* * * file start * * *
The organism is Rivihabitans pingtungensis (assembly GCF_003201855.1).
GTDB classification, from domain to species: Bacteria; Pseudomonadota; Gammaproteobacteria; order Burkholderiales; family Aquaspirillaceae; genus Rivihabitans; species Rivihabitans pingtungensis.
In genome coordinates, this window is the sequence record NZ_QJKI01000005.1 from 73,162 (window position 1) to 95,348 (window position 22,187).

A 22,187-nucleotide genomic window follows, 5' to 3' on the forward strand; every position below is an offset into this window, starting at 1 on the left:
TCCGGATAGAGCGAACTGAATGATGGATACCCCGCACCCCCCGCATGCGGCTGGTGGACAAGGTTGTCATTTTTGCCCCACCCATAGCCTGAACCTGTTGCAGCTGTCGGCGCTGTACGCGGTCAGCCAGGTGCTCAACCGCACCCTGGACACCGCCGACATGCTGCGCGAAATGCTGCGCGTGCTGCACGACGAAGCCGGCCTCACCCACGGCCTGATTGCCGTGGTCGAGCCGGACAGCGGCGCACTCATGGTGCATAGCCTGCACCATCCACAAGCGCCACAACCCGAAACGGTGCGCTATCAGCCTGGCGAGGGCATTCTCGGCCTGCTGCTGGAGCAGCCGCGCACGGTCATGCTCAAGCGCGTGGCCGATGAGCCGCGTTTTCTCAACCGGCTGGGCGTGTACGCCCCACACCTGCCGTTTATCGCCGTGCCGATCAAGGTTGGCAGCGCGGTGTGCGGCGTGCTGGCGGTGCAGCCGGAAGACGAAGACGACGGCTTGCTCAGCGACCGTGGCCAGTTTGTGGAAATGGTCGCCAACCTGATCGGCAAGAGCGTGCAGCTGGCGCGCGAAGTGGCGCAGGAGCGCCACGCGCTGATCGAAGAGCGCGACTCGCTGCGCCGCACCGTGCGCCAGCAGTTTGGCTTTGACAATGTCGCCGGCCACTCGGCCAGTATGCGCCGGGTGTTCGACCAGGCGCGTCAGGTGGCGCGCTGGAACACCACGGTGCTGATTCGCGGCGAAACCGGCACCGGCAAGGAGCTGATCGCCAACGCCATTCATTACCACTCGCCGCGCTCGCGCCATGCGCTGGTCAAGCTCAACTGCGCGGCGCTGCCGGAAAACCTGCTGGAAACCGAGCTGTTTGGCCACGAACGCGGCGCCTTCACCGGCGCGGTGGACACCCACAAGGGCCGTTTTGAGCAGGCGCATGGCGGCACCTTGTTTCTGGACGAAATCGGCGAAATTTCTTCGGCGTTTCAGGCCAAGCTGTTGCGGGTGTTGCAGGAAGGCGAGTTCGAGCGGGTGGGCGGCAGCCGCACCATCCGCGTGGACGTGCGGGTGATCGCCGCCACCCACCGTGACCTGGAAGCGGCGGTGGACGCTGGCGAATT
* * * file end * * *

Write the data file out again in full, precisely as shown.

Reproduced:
The organism is Rivihabitans pingtungensis (assembly GCF_003201855.1).
GTDB classification, from domain to species: Bacteria; Pseudomonadota; Gammaproteobacteria; order Burkholderiales; family Aquaspirillaceae; genus Rivihabitans; species Rivihabitans pingtungensis.
In genome coordinates, this window is the sequence record NZ_QJKI01000005.1 from 73,162 (window position 1) to 95,348 (window position 22,187).

A 22,187-nucleotide genomic window follows, 5' to 3' on the forward strand; every position below is an offset into this window, starting at 1 on the left:
TCCGGATAGAGCGAACTGAATGATGGATACCCCGCACCCCCCGCATGCGGCTGGTGGACAAGGTTGTCATTTTTGCCCCACCCATAGCCTGAACCTGTTGCAGCTGTCGGCGCTGTACGCGGTCAGCCAGGTGCTCAACCGCACCCTGGACACCGCCGACATGCTGCGCGAAATGCTGCGCGTGCTGCACGACGAAGCCGGCCTCACCCACGGCCTGATTGCCGTGGTCGAGCCGGACAGCGGCGCACTCATGGTGCATAGCCTGCACCATCCACAAGCGCCACAACCCGAAACGGTGCGCTATCAGCCTGGCGAGGGCATTCTCGGCCTGCTGCTGGAGCAGCCGCGCACGGTCATGCTCAAGCGCGTGGCCGATGAGCCGCGTTTTCTCAACCGGCTGGGCGTGTACGCCCCACACCTGCCGTTTATCGCCGTGCCGATCAAGGTTGGCAGCGCGGTGTGCGGCGTGCTGGCGGTGCAGCCGGAAGACGAAGACGACGGCTTGCTCAGCGACCGTGGCCAGTTTGTGGAAATGGTCGCCAACCTGATCGGCAAGAGCGTGCAGCTGGCGCGCGAAGTGGCGCAGGAGCGCCACGCGCTGATCGAAGAGCGCGACTCGCTGCGCCGCACCGTGCGCCAGCAGTTTGGCTTTGACAATGTCGCCGGCCACTCGGCCAGTATGCGCCGGGTGTTCGACCAGGCGCGTCAGGTGGCGCGCTGGAACACCACGGTGCTGATTCGCGGCGAAACCGGCACCGGCAAGGAGCTGATCGCCAACGCCATTCATTACCACTCGCCGCGCTCGCGCCATGCGCTGGTCAAGCTCAACTGCGCGGCGCTGCCGGAAAACCTGCTGGAAACCGAGCTGTTTGGCCACGAACGCGGCGCCTTCACCGGCGCGGTGGACACCCACAAGGGCCGTTTTGAGCAGGCGCATGGCGGCACCTTGTTTCTGGACGAAATCGGCGAAATTTCTTCGGCGTTTCAGGCCAAGCTGTTGCGGGTGTTGCAGGAAGGCGAGTTCGAGCGGGTGGGCGGCAGCCGCACCATCCGCGTGGACGTGCGGGTGATCGCCGCCACCCACCGTGACCTGGAAGCGGCGGTGGACGCTGGCGAATT